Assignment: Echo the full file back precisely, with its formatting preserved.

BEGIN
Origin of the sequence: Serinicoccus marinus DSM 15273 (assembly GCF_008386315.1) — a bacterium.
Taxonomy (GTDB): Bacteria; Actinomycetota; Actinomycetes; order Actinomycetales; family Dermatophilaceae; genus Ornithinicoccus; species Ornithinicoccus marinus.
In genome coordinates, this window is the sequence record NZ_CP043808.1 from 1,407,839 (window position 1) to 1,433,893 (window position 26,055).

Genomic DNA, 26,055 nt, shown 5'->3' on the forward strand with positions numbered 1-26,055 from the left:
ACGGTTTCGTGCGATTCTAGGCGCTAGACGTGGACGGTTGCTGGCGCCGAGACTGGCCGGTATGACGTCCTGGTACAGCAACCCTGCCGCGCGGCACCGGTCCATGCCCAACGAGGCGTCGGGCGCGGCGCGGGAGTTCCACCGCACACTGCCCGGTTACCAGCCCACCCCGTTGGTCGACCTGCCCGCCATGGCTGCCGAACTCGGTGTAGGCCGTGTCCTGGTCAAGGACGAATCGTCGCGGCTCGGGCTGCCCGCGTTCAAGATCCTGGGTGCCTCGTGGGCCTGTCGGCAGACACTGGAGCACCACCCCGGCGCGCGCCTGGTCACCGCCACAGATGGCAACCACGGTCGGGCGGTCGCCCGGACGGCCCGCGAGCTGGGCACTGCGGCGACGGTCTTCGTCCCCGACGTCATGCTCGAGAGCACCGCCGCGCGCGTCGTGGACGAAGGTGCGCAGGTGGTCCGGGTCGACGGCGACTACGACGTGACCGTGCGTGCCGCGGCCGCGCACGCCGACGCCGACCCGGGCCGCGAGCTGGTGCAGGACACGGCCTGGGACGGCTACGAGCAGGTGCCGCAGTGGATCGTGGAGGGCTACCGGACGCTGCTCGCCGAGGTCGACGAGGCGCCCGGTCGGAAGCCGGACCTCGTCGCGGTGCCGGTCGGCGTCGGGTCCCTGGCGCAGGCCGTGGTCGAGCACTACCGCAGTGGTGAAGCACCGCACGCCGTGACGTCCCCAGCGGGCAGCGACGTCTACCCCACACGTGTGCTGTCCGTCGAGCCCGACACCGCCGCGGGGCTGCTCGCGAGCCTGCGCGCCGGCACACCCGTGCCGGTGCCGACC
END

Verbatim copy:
Origin of the sequence: Serinicoccus marinus DSM 15273 (assembly GCF_008386315.1) — a bacterium.
Taxonomy (GTDB): Bacteria; Actinomycetota; Actinomycetes; order Actinomycetales; family Dermatophilaceae; genus Ornithinicoccus; species Ornithinicoccus marinus.
In genome coordinates, this window is the sequence record NZ_CP043808.1 from 1,407,839 (window position 1) to 1,433,893 (window position 26,055).

Genomic DNA, 26,055 nt, shown 5'->3' on the forward strand with positions numbered 1-26,055 from the left:
ACGGTTTCGTGCGATTCTAGGCGCTAGACGTGGACGGTTGCTGGCGCCGAGACTGGCCGGTATGACGTCCTGGTACAGCAACCCTGCCGCGCGGCACCGGTCCATGCCCAACGAGGCGTCGGGCGCGGCGCGGGAGTTCCACCGCACACTGCCCGGTTACCAGCCCACCCCGTTGGTCGACCTGCCCGCCATGGCTGCCGAACTCGGTGTAGGCCGTGTCCTGGTCAAGGACGAATCGTCGCGGCTCGGGCTGCCCGCGTTCAAGATCCTGGGTGCCTCGTGGGCCTGTCGGCAGACACTGGAGCACCACCCCGGCGCGCGCCTGGTCACCGCCACAGATGGCAACCACGGTCGGGCGGTCGCCCGGACGGCCCGCGAGCTGGGCACTGCGGCGACGGTCTTCGTCCCCGACGTCATGCTCGAGAGCACCGCCGCGCGCGTCGTGGACGAAGGTGCGCAGGTGGTCCGGGTCGACGGCGACTACGACGTGACCGTGCGTGCCGCGGCCGCGCACGCCGACGCCGACCCGGGCCGCGAGCTGGTGCAGGACACGGCCTGGGACGGCTACGAGCAGGTGCCGCAGTGGATCGTGGAGGGCTACCGGACGCTGCTCGCCGAGGTCGACGAGGCGCCCGGTCGGAAGCCGGACCTCGTCGCGGTGCCGGTCGGCGTCGGGTCCCTGGCGCAGGCCGTGGTCGAGCACTACCGCAGTGGTGAAGCACCGCACGCCGTGACGTCCCCAGCGGGCAGCGACGTCTACCCCACACGTGTGCTGTCCGTCGAGCCCGACACCGCCGCGGGGCTGCTCGCGAGCCTGCGCGCCGGCACACCCGTGCCGGTGCCGACC